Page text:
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What does ASMR stand for? Who came up with the term, and who is the biggest ASMRtist out there today? In this (quiet) episode of The List Show, Erin (@erincmccarthy) shares 24 facts about ASMR, in the style of ASMR videos.

Bob Ross fans and sufferers of misophonia will want to watch. You’ll learn what triggers ASMR and find out how you can test to see if you experience ASMR.

In case you forgot, The List Show is a trivia-tastic, fact-filled show for curious people. Subscribe here for new List Show episodes the first and third Wednesday of each month:

For more ASMR facts, check out our article on the subject:

Here’s the ASMR sound generator Erin mentions in the video:

Did you know that the term ASMR was coined in a Facebook post?

Hi, I'm Erin McCarthy, editor-in-chief of Mental In 2010, computer scientist Jennifer Allen came up with the initialism ASMR for autonomous sensory meridian response.

That's right: it doesn't have any official medical meaning. Most of the words Allen came up with makes sense for the tingle sensation people get when they hear satisfying sounds, but maybe you're confused by meridian. She used it to imply "orgasm" without actually saying it.

And that's just the first of many facts about ASMR "in" ASMR then I'm going to share with you today. In addition to a body tingle, people who experience ASMR reports it elicits feelings of pleasure and relaxation. The tingle primarily occurs in the head, but can venture lower in the body, too.

People have called the feeling brain tingles or brain orgasms, though some taking issue with the latter. It implies there's a sexual component to ASMR, but an 84% of respondents to a 2015 study reported that there was not. As for how to make the feeling happen, there are triggers.

You're probably most familiar with ASMR YouTube videos, created by ASMRtists. A person on screen speaks or performs actions in an attempt to cause a reaction in the viewer. There are a huge range of trigger sounds, including *sounds of various triggers* There are also videos more focused on experiences, like sorting trading cards or roleplay in which the.

ASMRtist pretends to be your doctor, hair stylist, or any member of other people. As for which of those triggers are most popular, in the survey of 475 ASMR-experiencers I mentioned earlier, the researchers found the top four triggers in order were whispering, personal attention, crisp sounds—which they define as metallic foil, tapping fingernails, etc.—and slow movements. As for why people used ASMR media 98% claimed it was for relaxation. 82% said it helped them fall asleep.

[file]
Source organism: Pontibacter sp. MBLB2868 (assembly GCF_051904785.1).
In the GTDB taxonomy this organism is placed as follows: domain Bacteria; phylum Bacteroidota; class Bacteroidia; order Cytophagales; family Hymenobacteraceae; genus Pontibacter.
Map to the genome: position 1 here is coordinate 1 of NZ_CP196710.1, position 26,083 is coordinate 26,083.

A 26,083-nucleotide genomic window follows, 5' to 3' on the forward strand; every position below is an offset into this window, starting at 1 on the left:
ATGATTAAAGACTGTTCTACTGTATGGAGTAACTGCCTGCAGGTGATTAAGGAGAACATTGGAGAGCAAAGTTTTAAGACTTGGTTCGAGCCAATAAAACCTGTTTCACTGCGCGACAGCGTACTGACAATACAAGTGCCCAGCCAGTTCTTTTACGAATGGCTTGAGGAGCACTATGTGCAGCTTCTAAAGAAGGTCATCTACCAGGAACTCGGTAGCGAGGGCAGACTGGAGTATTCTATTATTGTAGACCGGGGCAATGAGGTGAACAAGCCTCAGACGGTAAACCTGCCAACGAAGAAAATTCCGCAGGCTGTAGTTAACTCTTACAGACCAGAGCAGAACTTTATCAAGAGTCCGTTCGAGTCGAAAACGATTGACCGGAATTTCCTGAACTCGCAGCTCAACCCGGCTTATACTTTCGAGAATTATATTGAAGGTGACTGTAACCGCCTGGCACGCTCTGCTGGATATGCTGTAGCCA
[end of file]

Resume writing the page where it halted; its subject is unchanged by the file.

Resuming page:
But even though we probably know it best from videos, the sensation happens in real life, too. Some people feel the response while getting a manicure or a haircut. How do you know if you have it?

You can try clicking around on YouTube. Another option is an ASMR sound generator. There's one linked in the video description that lets you create a mixture of sounds with options like purring cats, snowstorm, and bonfire.

I prefer the purring cats. ASMR has only recently become a well-known phenomenon. Dr.

Craig Richard, a professor a Biopharmaceutical Sciences at Shenandoah University is one of the few legitimate experts on the subject. He wrote the book Brain Tingles, which provides a history of the ASMR community. According to Richard, it was in 2007 thread on the online forum that triggered the conversation.

After a user wrote, "weird sensation feels good" and described ASMR, lots of people commented about how they could relate. Richards' history of ASMR in Brain Tingles also covers the YouTube scene. The first video meant to intentionally trigger ASMR, which featured a woman whispering, and of course predates the term, was uploaded to the channel WhisperingLife in March 2009.

Since then, more than 13 million ASMR videos have been uploaded to YouTube. As of May 2019, it was the fourth most popular YouTube search. And there are 7.5 million posts under the ASMR tag on Instagram.

So let's get into the science. There haven't really been any conclusive studies on ASMR. Only within the past couple years has anyone begun to study the phenomenon, which is not enough time to create and replicate large research projects.

A lot of the information we have about ASMR is self-reported by its community. We'll talk about a few studies that do exist, but just know that this is all pretty new and subject to change. One interesting ASMR study was published in the journal PLOS One.

There were one hundred ten participants, half who experienced ASMR and half who were controls. They watched videos- some ASMR, some not- and had their heart rates monitored. Participants prone to ASMR had a heart rate reduction of three point four one beats per minute after watching ASMR videos.